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Each system maintains a changelog of its database. We are planning to implement it with MongoDB. You can use an eventstore. There any update to data will create a new event in the store. When a system initializes a synchronization process, it retrieves all made changes from log. If the system is B, the changes retrieved depend of the destination....


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Is there a long term disadvantage to having the seed data in classes in the code, and if that's the best place to put it I would argue that, on the contrary, this is the best place to have this kind of initialization. Since your code depends directly on this data, its shape and contents, this initialization being directly tied to your code is actually the ...


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One interface I saw had options to Retire (soft-delete) or Delete (actually remove) data from the database.


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For a single simple method, using a stopwatch can work well. For larger, more intricate code, though, what you want is a profiler, an external tool that attaches to your program as a debugger, lets you run it, and monitors how long the code that you're executing takes and where the time is being spent. When you're finished, it gives you a statistical ...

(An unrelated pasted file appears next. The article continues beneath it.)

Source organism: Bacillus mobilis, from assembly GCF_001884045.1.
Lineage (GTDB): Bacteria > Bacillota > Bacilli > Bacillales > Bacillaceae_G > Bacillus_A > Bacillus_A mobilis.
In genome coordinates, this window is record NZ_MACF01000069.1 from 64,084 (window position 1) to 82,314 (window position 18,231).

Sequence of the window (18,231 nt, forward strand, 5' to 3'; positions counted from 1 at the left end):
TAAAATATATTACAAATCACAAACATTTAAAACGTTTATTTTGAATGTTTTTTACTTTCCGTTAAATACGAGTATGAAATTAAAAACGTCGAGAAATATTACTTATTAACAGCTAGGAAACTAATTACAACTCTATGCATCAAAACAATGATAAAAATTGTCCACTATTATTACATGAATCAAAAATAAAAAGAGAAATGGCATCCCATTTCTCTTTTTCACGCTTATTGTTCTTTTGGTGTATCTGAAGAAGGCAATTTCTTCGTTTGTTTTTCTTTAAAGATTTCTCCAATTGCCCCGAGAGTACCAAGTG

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If the three possible states have some inherent meaning, use something suitable for that inherent meaning. For example, it the possible states are 1, 2 or 3, or if they are 100, 200 and 300, use an integer. If the possible states are yes, no, or unknown, you might use an optional boolean or a pointer to a boolean object, with the possibility of having no ...


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If you are using Java, you can use a Boolean object: since it is an object and contains a boolean, it can hold the values true, false, and null. I am not sure if this is the best way though.


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It's hard to answer this with the information provided. For instance, you say that you're "stringifying" the data, but you aren't saying what method you're using. Is there a library you're using? Is the string JSON, XML, or some other structured data? I'll assume that you're using some type of structured data (for simplicity, let's say JSON using GSON or ...


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5Mb seems like a trivial amount of data these days. So I wouldn't worry about pulling that out on demand, deserialising and manipulating that. Performance shouldn't be a problem given your quantities of data If there are no projected format changes for this data, I would stick to this approach.


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Put the data in a data base. Write a function which pulls all the data from the database and populates the arrays. Pass the populated arrays to the unchanged calc function Write a function to write a database using the resultant arrays from the calc function.



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